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The concept of a flat backup is relatively simple, but the simplicity is also its appeal. Flat backups are based around the use of storage snapshots. A storage snapshot makes use of differencing disks as a way of rolling back a storage volume to an earlier point in time without having to perform a traditional backup or restoration. The main advantage provided by snapshots is nearly instantaneous recovery.
Traditionally, snapshots have not been regarded as a true backup alternative. They are more of a convenience feature than a backup replacement. There are a few different reasons for this, but the main reason is that a storage snapshot resides on the same storage array as the data that is being protected. Storage corruption or an array failure could wipe out both the primary storage and the storage snapshots. In other words, snapshots only provide the ability to do point–in-time recovery if the storage array remains functional.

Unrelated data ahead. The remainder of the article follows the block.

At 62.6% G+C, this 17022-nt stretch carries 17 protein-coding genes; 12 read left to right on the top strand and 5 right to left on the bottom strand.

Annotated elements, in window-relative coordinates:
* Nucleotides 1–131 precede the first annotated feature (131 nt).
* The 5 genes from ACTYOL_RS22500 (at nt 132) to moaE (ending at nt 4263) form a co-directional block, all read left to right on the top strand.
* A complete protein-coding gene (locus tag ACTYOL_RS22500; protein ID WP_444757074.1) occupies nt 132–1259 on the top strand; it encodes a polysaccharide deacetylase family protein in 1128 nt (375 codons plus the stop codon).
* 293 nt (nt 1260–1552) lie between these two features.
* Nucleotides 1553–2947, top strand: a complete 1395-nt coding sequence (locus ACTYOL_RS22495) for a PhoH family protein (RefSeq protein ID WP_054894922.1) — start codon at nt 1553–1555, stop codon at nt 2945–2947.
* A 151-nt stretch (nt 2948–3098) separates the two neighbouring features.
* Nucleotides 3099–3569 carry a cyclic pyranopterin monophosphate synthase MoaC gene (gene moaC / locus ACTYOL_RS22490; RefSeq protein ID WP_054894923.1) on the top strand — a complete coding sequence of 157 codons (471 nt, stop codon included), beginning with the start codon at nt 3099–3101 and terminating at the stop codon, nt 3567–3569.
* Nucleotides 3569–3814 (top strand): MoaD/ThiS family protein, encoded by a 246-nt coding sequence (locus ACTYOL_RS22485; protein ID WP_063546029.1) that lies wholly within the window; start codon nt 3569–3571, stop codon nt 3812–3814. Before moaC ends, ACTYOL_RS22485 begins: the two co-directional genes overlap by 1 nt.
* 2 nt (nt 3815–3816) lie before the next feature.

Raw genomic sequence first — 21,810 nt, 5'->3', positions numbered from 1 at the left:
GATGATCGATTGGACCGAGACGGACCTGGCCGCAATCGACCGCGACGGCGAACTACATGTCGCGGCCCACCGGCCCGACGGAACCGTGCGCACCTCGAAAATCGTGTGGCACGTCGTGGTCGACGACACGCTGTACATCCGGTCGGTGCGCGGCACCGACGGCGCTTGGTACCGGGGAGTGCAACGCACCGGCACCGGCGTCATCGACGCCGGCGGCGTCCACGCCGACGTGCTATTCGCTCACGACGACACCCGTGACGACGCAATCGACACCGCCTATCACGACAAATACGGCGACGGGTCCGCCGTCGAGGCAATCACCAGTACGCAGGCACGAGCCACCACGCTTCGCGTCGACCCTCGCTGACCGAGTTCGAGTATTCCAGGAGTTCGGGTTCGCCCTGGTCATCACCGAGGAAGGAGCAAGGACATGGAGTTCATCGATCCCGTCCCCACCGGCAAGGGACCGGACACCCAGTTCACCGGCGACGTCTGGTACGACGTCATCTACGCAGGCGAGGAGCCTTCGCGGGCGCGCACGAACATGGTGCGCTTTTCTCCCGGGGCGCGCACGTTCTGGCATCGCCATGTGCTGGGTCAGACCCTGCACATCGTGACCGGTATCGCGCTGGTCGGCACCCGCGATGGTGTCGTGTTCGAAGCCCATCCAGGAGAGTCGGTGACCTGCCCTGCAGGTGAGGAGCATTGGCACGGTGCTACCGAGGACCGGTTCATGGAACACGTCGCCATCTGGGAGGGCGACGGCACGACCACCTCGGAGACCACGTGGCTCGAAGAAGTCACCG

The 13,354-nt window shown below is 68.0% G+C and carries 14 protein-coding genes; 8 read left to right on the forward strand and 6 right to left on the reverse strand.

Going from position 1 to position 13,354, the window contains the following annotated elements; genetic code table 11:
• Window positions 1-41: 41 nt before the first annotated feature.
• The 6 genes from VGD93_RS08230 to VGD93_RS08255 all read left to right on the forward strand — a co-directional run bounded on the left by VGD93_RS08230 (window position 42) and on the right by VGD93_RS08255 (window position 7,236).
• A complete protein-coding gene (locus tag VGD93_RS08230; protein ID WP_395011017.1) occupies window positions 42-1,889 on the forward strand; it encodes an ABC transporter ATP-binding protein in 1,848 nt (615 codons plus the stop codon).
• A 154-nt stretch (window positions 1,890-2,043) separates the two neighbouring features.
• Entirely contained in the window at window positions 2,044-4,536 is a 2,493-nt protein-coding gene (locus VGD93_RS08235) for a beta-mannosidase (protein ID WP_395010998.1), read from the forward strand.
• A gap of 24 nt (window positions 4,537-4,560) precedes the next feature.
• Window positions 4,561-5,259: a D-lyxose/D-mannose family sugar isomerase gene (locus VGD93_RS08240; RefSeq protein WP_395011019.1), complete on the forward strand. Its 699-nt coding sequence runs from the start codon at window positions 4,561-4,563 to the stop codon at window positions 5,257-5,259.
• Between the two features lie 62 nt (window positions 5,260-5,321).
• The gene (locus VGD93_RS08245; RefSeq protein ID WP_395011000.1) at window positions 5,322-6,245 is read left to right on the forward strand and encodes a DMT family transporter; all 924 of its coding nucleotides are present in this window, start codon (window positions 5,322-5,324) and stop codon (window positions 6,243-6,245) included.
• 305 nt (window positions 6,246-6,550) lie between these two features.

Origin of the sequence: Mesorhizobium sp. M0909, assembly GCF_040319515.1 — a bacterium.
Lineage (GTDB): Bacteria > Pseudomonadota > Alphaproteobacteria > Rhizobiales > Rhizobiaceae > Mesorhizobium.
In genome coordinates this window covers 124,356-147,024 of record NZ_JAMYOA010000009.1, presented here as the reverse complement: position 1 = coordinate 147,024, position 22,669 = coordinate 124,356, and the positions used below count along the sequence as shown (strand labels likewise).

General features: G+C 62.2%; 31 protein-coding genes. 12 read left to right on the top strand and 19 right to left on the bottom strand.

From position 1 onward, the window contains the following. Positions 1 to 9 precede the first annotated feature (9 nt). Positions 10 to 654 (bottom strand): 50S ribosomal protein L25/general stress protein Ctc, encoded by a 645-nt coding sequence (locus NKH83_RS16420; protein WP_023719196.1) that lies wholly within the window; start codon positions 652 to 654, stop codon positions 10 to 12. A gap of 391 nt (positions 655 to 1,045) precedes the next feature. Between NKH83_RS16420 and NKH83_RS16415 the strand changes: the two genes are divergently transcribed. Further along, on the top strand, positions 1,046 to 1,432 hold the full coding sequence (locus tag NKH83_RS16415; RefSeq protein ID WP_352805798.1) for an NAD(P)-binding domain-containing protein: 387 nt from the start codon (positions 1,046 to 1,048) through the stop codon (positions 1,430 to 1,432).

Flat backups build on this concept by performing storage snapshot replication. The storage snapshots still reside on the same storage array they are protecting, but the flat backup replicates the snapshots to an alternate location. The snapshot replicas can be stored within the local data center or in a remote data center. As such, flat backups give you the ability to recover snapshots in the event of an array failure or array-level corruption.
Unlike a traditional backup, a flat backup does not require a backup server or a media server. This means that it may be far less expensive to produce a flat backup than to make traditional backups. One disadvantage, however, is that flat backups are not universally supported. Only a handful of storage vendors support flat backups.
Cloning and snapshotting can both be good for DR
Move away from logical unit numbers for storage snapshots
Flat backups useful for data protection
Dig Deeper on Disk-based backup
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